30 July – River Itchen

My day started with a leisurely drive in the cool cabin of the Volvo listening to Beethoven. I was beside the river by noon and spent an hour wandering around looking for fish and admiring the scenery. It was hot, breezy and the air was clean. It felt more like the South of France than Hampshire.

I found two large Salmon, some Chub and Grayling in a back eddy under a line of scrub Willow.  A much larger salmon occupied a lie in midstream. The fish looked relaxed and the Chub were feeding. I sat and watched the shoal for twenty minutes, they were easy to see in the bright sunlight even though the eddy was five to six feet deep.


I bent a few stems to enlarge the letterbox through which I would waggle the rod. I laid the landing net over some plants that were out of reach and tied on a Walker’s Sedge. The stage was set. The first couple of casts, into the wind, were short. I pushed a little harder and the leader curled nicely towards the bank. One of the Chub turned and followed the fly downstream before rejoining the shoal.


The same fish took the fly gently the next cast. It ran downstream but failed to get it’s head in the weeds. It was a struggle to get it in the landing net. The fish was a bit thin after spawning and weighed about 3lbs. A great start to the day.


The three Salmon weighed between 12lbs and 15lbs and I surrendered my Beat to a couple of Salmon anglers in exchange for the shade of Beat Three. I had lunch and gathered my thoughts before exploring the top pool. There were a lot of good sized Trout in the pool, wandering around and occasionally rising to take a fly.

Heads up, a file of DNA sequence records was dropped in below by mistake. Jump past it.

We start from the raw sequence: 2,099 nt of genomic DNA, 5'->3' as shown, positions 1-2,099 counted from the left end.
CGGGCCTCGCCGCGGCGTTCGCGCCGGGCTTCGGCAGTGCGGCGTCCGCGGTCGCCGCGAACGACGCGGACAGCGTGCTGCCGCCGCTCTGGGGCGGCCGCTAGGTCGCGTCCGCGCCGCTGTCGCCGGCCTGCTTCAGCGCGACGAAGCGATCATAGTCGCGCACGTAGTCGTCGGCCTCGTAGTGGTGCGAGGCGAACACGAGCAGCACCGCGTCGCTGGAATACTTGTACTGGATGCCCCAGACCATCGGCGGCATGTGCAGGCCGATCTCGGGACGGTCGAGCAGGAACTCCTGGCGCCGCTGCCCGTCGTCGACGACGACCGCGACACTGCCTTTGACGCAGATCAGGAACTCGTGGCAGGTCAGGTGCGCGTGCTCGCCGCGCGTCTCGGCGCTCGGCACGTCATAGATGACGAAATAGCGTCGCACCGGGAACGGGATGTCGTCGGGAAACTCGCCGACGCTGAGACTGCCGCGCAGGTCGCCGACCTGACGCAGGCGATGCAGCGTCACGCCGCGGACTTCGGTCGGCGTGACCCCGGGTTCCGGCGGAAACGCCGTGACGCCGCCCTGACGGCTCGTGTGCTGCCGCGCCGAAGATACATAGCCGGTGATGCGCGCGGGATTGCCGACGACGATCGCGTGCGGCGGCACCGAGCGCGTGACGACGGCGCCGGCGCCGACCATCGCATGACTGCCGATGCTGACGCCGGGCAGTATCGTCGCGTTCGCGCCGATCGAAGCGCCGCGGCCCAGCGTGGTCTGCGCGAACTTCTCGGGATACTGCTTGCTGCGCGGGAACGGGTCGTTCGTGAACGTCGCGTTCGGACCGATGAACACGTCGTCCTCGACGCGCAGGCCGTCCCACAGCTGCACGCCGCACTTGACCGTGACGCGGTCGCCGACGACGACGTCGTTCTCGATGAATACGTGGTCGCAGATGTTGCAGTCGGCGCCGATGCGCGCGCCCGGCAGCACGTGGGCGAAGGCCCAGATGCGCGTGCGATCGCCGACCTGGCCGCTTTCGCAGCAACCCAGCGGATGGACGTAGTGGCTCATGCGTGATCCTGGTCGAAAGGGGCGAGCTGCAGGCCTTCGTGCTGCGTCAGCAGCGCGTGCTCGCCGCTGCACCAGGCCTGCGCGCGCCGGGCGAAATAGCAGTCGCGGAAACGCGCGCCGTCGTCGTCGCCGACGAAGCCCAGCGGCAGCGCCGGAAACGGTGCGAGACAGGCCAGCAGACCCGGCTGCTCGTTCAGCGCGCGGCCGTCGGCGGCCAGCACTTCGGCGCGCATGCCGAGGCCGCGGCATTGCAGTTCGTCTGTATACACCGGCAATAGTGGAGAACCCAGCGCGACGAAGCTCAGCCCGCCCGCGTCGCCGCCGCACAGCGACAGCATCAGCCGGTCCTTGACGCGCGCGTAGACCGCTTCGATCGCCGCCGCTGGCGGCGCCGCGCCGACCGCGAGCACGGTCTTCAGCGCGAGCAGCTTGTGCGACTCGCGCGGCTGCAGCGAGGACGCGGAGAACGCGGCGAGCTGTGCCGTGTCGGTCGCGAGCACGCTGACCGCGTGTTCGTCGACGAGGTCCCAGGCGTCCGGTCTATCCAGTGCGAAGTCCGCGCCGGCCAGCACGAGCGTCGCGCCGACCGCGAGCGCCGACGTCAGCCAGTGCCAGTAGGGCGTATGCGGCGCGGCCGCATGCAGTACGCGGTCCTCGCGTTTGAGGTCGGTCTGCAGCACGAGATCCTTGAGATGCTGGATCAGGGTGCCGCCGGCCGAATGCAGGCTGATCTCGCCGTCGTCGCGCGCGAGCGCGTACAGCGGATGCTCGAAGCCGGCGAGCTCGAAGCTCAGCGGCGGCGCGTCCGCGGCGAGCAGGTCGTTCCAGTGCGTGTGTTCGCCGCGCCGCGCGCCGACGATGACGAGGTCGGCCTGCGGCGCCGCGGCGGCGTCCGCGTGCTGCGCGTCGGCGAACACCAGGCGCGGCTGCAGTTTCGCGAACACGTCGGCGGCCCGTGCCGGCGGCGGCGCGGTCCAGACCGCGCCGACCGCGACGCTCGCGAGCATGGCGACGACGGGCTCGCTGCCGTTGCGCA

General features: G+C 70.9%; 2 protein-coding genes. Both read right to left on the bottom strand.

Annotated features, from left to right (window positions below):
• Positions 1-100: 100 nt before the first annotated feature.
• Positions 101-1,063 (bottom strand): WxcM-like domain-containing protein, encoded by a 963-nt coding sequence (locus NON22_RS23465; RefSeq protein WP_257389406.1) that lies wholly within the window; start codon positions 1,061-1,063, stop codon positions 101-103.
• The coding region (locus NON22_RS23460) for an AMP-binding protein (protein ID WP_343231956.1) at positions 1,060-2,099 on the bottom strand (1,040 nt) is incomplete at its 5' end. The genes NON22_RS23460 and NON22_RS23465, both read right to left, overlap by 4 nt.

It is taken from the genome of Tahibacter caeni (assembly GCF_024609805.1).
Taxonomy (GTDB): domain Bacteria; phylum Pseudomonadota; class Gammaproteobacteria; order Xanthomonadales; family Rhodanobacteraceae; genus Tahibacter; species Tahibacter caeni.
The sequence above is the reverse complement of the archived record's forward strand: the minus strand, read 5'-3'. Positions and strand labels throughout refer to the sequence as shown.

I had chosen the silk line to help with presentation. I hooked a fish on a Walker’s Sedge but it escaped. I wandered down the true right bank and returned to the top of the Beat up the opposite bank. I found several fish but spooked them with wayward casts. The silk line was too fine in the tip and impossible to cast accurately in the head wind. I had afternoon tea and swapped back to the Rio Chalkstream Special.



The fish had settled and were feeding delicately on midges in the fast water. I tried various flies but the fish were educated and rejected all of them. I chose a Black Neoprene Buzzer and the tippet moved away on the first cast. I lifted into the fish but it also escaped as it came to the landing net. After resting the pool I presented the fly to a rising Trout and to my surprise, it took confidently. I played it gently and I was relieved when the landing net engulfed the fish.

I spent some time offering the buzzer to Trout and Grayling but the pattern was no longer effective. I will have to experiment with various coloured buzzers on my next visit.